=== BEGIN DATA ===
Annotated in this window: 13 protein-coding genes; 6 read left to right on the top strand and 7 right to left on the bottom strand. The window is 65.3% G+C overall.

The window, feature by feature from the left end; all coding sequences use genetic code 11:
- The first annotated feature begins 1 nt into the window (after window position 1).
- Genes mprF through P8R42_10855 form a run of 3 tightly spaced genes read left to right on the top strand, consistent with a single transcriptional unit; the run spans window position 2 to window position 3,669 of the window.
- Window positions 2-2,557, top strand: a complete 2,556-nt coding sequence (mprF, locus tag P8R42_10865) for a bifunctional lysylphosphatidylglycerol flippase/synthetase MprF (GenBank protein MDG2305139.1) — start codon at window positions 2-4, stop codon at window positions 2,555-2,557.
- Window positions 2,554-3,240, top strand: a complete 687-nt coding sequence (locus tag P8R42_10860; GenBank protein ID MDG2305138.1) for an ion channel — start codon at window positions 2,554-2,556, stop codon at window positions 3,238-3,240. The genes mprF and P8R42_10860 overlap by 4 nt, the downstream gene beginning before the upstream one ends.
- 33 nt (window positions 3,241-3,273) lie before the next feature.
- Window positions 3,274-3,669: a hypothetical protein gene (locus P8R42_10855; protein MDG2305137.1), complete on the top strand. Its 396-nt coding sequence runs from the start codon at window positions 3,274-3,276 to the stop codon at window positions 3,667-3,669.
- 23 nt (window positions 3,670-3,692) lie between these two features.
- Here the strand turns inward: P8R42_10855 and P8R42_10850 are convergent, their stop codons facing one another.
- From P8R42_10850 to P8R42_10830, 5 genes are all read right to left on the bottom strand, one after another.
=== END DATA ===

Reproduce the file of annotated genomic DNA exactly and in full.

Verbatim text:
Annotated in this window: 13 protein-coding genes; 6 read left to right on the top strand and 7 right to left on the bottom strand. The window is 65.3% G+C overall.

The window, feature by feature from the left end; all coding sequences use genetic code 11:
- The first annotated feature begins 1 nt into the window (after window position 1).
- Genes mprF through P8R42_10855 form a run of 3 tightly spaced genes read left to right on the top strand, consistent with a single transcriptional unit; the run spans window position 2 to window position 3,669 of the window.
- Window positions 2-2,557, top strand: a complete 2,556-nt coding sequence (mprF, locus tag P8R42_10865) for a bifunctional lysylphosphatidylglycerol flippase/synthetase MprF (GenBank protein MDG2305139.1) — start codon at window positions 2-4, stop codon at window positions 2,555-2,557.
- Window positions 2,554-3,240, top strand: a complete 687-nt coding sequence (locus tag P8R42_10860; GenBank protein ID MDG2305138.1) for an ion channel — start codon at window positions 2,554-2,556, stop codon at window positions 3,238-3,240. The genes mprF and P8R42_10860 overlap by 4 nt, the downstream gene beginning before the upstream one ends.
- 33 nt (window positions 3,241-3,273) lie before the next feature.
- Window positions 3,274-3,669: a hypothetical protein gene (locus P8R42_10855; protein MDG2305137.1), complete on the top strand. Its 396-nt coding sequence runs from the start codon at window positions 3,274-3,276 to the stop codon at window positions 3,667-3,669.
- 23 nt (window positions 3,670-3,692) lie between these two features.
- Here the strand turns inward: P8R42_10855 and P8R42_10850 are convergent, their stop codons facing one another.
- From P8R42_10850 to P8R42_10830, 5 genes are all read right to left on the bottom strand, one after another.